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Mar 18, 2012 5:52 AM CST
Northwest Georgia Daylily Society
I'm going to retire and live off of my savings. Not sure what I'll do that second week.
My yard marches to the beat of a bohemian drummer...
Mar 22, 2012 5:10 PM CST
|If you can prop up a tarp or plastic film so that water runs off for a week or more, you can even beat constant rain. And the soil might even warm up faster under plastic.
If there is runoff from uphill of your bed, that's a harder problem, unless you enjoy digging angled ditches.
Just because it ISN'T complicated doesn't mean I can't MAKE it complicated!
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Apr 6, 2012 10:10 PM CST
|Most years, I'm out there poking anxiously at my veggie bed in late April, trying to find the perfect day for "Big Ben" to come out with his tractor-tiller. Too dry, and even his big tiller won't be as effective as I'd like. Too wet, and the clay soil compacts and forms big lumpy bricks. It's "just right" when I can pick up a handful and compress it into a ball that crumbles easily in my hand.
This year, I'm hoping to skip the tilling, maybe start sheet composting instead... or go halfway and till a couple of planting rows with my little Mantis tiller but not try to turn over all the soil in the bed. I've been unable to use my tiller for a couple of years, so just getting it out will be an experiment. It's tempting to call Big Ben and have a silken expanse of warm soil for planting... but I know I can get a few yards of compost with the money I'd save by skipping "the big till" this year... so I'll try to tough it out!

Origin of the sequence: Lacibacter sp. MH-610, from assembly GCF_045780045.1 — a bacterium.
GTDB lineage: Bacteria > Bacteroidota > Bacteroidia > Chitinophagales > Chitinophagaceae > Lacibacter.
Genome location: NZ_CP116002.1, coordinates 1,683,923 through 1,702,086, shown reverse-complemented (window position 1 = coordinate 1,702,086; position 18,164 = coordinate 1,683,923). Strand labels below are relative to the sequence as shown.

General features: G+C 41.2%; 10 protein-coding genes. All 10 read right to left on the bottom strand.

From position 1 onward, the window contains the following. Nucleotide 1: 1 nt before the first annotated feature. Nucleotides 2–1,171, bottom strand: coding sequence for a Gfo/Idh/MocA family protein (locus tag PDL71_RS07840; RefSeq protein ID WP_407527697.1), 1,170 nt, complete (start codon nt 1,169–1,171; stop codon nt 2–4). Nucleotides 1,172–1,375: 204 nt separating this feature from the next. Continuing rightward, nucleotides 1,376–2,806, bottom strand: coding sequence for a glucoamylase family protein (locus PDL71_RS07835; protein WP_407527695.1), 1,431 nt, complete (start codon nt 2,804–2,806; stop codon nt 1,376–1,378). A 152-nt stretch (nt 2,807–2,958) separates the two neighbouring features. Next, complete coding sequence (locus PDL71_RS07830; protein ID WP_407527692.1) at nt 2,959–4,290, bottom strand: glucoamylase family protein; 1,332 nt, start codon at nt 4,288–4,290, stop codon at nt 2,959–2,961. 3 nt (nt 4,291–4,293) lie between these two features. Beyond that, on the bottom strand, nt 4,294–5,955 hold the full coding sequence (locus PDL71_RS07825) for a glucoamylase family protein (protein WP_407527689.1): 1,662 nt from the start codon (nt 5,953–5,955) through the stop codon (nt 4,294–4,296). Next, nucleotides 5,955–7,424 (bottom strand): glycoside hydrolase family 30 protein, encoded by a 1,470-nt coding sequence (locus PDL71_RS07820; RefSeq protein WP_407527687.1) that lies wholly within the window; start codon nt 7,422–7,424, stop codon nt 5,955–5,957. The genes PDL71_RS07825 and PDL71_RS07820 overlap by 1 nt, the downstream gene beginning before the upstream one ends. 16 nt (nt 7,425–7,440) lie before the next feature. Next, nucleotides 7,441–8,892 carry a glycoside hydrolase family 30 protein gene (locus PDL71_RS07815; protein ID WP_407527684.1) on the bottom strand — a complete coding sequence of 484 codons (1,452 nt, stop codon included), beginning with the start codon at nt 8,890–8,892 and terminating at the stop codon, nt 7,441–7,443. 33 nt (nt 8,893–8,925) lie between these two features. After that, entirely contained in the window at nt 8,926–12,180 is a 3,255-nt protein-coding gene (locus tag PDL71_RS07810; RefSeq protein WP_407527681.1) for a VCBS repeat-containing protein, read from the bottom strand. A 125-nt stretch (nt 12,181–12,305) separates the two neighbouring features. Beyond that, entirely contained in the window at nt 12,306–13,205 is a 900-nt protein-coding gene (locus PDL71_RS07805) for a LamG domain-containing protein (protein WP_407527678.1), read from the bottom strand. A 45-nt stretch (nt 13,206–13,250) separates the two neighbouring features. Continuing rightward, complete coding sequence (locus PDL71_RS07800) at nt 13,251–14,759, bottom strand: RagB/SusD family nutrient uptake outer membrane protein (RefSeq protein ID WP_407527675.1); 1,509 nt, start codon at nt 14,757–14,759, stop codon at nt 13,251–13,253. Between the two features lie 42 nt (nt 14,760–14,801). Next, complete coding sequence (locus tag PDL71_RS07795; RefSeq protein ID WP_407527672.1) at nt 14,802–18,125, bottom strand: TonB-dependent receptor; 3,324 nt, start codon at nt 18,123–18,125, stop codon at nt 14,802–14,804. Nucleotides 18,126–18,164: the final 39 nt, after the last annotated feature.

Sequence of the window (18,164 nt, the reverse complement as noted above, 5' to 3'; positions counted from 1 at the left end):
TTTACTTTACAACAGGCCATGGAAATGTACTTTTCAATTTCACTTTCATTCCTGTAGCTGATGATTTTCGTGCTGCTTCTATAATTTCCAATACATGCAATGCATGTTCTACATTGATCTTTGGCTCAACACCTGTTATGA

I didn't exactly get out there yet, though... we all got the crud this past week, so I don't think I did anything more productive outside than picking up sticks and admiring the flowers... so I'm still staring at this bag of snap peas on my counter. I had plans for them! I was going to mini-till a row right down the center of the garden, install an upright lineup of big branches (recent tree prunings) to serve as a pea fence, then hoe up a little double row and plant my peas. I figure I should be able to plant young peppers right up against the peas... by the time the pepper plants start to take off, the peas will be pretty much done. Or I could put cucumbers along that same row, and they could take their turn climbing the "pea fence."
I'm learning to dance in the rain. Thank you, Sally & Chris & Sharon.
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